Director: Adrian Grunberg,
Writers: Adrian Grunberg, Mel Gibson, and Stacy Perskie
Cast: Mel Gibson, Peter Stomare, Dean Norris, Kevin Hernandez, Dolores Heredia, Daniel Giménez Cacho, and Gerardo Taracena
Rated: R (violence, language)
Film is distributed by 20th Century Fox | IMDb/trailer
First-time director Adrian Grunberg partners with action veteran Mel Gibson on this Mexico-set crime thriller which stars Gibson as an American career criminal who finds himself doing hard time in an outrageously-corrupt Mexican prison. Once I saw the first trailer for this film, I knew it was going to be an interesting, albeit fun, and wild ride.
Ok, I have to start by admitting I needed to look up the word Gringo prior to writing this review. I’ve heard the term before, and in the context I’ve heard it in it has always seemed derogatory. Gibson’s character is the Gringo, or white foreigner in a Spanish-speaking place. From his arrival into the shady prison, it’s clear he’s unwelcome. Looks can be deceiving though, as we soon learn that the gringo wields certain skills that improve his chances of survival in the pen.
Driver, as Gibson’s character is credited (he goes by a few names in the film), lands in jail after driving off with what we are led to believe is at least two million dollars. The corrupt Mexican officials take advantage of their find and leave Driver to the sharks in jail. As it turns out however, the stolen money belonged to some very high-powered individuals who want it back. To top things off, the jail houses one particular inmate who runs the show behind the scenes who may cause trouble for Driver.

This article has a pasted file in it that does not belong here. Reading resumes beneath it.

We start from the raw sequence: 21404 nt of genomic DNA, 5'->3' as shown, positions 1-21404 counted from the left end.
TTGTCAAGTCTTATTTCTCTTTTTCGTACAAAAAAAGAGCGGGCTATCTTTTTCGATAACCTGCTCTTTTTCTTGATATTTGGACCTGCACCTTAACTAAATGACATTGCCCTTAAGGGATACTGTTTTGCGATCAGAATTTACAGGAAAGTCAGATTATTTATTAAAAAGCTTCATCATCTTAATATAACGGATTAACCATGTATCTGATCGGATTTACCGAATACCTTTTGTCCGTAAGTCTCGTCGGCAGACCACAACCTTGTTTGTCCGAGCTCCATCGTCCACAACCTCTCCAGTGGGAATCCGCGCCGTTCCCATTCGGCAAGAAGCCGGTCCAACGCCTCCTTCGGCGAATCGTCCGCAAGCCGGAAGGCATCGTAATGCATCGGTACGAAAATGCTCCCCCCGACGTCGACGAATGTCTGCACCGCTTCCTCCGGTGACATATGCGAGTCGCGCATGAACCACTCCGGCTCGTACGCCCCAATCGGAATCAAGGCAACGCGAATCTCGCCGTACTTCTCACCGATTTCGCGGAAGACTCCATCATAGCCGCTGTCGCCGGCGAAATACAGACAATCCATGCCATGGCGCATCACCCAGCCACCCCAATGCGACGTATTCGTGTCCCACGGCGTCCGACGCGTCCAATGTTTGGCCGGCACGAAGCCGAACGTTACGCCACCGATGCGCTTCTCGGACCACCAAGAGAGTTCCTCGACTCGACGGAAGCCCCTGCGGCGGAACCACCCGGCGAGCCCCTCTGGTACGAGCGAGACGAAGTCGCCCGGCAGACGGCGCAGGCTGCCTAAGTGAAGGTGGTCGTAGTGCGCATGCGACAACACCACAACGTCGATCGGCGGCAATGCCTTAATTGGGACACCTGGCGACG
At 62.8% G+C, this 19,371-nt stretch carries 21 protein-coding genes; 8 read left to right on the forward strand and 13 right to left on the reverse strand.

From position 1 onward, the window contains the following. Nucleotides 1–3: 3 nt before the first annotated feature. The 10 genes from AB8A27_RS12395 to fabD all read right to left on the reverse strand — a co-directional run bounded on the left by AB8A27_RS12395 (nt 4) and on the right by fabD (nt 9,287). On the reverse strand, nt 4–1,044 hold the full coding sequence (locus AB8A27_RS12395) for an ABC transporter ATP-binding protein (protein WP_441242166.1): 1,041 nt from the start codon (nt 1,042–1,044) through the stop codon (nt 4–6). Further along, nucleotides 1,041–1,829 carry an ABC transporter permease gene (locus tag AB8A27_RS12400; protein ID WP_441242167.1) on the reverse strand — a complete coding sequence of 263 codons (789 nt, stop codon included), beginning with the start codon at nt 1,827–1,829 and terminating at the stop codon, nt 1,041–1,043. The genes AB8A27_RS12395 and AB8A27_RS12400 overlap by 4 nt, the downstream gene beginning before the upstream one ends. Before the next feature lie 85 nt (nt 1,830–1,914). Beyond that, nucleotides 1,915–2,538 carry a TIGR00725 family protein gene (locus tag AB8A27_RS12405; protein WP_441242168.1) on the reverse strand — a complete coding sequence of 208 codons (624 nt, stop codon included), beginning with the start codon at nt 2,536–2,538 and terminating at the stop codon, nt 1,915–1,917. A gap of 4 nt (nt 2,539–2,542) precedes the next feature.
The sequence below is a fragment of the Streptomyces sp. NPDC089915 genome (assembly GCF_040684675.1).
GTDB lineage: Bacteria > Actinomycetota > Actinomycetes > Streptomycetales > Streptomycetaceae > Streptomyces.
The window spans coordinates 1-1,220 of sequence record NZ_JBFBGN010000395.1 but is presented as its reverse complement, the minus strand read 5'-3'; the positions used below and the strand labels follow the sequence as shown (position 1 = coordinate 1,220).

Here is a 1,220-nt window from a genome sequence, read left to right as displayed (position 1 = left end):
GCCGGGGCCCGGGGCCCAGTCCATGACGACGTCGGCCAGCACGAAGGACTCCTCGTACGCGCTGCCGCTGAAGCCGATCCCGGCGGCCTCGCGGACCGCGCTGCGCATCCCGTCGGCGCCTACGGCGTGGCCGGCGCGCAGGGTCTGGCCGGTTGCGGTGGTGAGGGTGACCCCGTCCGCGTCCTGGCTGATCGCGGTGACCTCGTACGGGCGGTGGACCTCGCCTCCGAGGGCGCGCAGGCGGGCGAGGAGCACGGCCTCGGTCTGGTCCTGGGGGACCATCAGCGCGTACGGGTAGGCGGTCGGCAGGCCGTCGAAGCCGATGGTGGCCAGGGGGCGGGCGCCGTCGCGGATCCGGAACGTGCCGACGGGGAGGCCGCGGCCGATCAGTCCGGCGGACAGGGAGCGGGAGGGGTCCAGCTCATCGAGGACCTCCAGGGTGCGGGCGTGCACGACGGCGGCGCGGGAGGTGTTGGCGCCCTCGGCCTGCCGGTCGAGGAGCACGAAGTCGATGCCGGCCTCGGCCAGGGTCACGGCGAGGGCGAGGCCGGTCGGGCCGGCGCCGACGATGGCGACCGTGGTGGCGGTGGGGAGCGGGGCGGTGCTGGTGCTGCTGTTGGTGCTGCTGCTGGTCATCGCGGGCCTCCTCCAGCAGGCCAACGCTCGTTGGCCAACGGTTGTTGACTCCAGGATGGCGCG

While in prison, Driver befriends a young boy living with his jailed mother (entire families can live in this jail…I was as shocked as you are). The kid (Kevin Hernandez) reminds Driver of himself a bit, and the two help each other out. The boy and his mother (Dolores Heredia) also have a few secrets that tie them to the prison’s kingpin Javi (Daniel Giménez Cacho). While the Driver is a loner who from the get-go just wants to leave with his money, he is drawn to the mother and son and finds himself getting stuck into a much stickier situation.
Get the Gringo met my expectations and more. I knew that it would contain over-the-top scenarios, wild action and good amounts of humor. It delivered those things, and even exceeded my expectations in some respects. Say what you will about the man’s personal affairs, but Mel Gibson woos and entertains, especially in these types of action roles. His character is a badass with an ironic sense of humor. The action scenes are exciting, often shocking, and definitely prevalent. I was in disbelief about the whole prison situation, but that only added to the quirkiness of the picture.
I knew this would be a fun flick and it certainly was. The story was surprisingly clever and had a few twists and turns that I didn’t see coming. Grunberg impresses with his first feature, adding a gritty and energetic style. Combined with Gibson’s charisma, adrenaline-filled action, and enough sub-plots to keep you from pulling your hair out in boredom, Get the Gringo is sure to be the sleeper action flick of the year.